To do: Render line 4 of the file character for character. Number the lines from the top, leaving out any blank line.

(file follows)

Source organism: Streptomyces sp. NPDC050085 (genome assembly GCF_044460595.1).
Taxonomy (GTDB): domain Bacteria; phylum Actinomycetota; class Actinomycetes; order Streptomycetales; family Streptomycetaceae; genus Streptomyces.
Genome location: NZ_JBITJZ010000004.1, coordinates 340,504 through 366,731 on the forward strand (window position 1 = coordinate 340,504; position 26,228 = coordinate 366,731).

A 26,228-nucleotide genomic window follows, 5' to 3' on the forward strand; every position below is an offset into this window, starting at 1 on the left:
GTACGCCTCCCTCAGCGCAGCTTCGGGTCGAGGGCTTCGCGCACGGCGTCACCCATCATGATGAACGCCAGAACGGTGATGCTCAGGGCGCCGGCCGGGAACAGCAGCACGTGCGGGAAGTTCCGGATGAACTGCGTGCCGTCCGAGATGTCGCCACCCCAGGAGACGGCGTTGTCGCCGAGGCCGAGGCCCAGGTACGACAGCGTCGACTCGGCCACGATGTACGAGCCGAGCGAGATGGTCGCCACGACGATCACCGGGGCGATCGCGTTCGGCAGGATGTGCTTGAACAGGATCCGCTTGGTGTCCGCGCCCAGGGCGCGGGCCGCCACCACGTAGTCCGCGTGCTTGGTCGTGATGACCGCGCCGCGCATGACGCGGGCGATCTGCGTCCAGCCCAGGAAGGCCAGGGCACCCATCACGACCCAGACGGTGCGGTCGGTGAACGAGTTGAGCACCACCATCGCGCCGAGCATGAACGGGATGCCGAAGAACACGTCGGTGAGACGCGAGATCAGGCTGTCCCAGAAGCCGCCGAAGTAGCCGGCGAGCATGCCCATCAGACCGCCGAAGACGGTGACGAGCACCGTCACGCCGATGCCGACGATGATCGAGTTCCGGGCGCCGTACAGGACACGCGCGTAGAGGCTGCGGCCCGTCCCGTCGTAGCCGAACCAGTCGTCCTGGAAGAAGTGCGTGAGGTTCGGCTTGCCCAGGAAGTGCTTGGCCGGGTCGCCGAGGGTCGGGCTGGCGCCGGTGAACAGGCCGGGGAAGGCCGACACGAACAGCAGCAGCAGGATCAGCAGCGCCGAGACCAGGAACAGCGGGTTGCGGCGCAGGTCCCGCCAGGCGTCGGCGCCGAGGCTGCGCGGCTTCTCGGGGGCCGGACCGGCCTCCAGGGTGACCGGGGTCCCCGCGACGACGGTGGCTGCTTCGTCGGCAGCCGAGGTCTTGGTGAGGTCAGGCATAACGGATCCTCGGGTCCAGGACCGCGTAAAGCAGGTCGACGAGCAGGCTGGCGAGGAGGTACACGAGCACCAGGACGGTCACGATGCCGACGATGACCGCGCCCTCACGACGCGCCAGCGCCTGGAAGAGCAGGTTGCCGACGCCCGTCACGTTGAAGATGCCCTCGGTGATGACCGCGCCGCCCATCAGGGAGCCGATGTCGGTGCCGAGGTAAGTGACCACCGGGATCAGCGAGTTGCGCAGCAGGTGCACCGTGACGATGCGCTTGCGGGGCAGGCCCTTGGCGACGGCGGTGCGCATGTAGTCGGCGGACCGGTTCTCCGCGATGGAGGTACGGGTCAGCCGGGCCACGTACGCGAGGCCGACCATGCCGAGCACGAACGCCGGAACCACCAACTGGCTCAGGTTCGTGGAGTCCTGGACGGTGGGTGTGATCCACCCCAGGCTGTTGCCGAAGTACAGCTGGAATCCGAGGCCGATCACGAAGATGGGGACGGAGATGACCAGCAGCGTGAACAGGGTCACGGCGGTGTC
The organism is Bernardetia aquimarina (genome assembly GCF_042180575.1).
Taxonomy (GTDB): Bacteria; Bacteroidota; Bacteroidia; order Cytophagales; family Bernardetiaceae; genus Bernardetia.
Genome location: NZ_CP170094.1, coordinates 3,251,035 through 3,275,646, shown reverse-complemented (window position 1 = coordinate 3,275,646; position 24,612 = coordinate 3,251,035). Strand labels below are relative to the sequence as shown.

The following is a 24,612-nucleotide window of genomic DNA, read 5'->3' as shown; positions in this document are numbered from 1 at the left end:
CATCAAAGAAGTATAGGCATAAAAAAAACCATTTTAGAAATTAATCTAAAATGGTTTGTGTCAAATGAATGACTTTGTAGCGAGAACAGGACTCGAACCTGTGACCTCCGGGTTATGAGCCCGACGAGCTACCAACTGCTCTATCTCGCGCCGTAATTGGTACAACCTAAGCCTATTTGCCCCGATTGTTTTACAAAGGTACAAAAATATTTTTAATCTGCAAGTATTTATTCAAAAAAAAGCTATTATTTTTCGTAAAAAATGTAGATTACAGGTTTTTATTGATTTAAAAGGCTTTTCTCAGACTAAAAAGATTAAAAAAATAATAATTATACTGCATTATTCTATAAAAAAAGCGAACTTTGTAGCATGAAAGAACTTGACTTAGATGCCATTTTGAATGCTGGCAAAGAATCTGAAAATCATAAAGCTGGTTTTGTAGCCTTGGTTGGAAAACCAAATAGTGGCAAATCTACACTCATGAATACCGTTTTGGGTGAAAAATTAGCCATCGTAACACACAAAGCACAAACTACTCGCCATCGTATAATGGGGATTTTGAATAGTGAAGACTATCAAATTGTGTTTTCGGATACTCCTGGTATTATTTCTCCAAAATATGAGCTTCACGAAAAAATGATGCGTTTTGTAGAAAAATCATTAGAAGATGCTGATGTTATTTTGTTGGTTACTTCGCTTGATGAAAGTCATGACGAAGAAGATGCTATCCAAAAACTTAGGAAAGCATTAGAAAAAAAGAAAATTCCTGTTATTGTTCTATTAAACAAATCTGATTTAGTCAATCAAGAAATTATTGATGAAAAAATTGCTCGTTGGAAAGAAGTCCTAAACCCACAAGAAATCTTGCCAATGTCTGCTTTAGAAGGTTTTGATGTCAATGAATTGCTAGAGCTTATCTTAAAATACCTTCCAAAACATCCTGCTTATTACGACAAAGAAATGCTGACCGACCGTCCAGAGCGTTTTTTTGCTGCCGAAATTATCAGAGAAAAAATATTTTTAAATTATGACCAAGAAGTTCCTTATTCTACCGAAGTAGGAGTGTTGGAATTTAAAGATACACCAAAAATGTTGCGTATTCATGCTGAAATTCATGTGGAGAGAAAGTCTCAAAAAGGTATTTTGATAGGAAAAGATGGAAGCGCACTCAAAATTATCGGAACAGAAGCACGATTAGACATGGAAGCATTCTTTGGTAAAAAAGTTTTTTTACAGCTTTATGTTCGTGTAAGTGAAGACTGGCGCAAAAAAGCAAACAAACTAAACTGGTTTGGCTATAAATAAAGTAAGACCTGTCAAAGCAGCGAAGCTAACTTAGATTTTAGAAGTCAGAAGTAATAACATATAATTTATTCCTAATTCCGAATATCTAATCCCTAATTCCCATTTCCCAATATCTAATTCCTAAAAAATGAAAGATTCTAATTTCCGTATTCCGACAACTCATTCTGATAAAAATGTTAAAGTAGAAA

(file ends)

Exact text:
A 26,228-nucleotide genomic window follows, 5' to 3' on the forward strand; every position below is an offset into this window, starting at 1 on the left: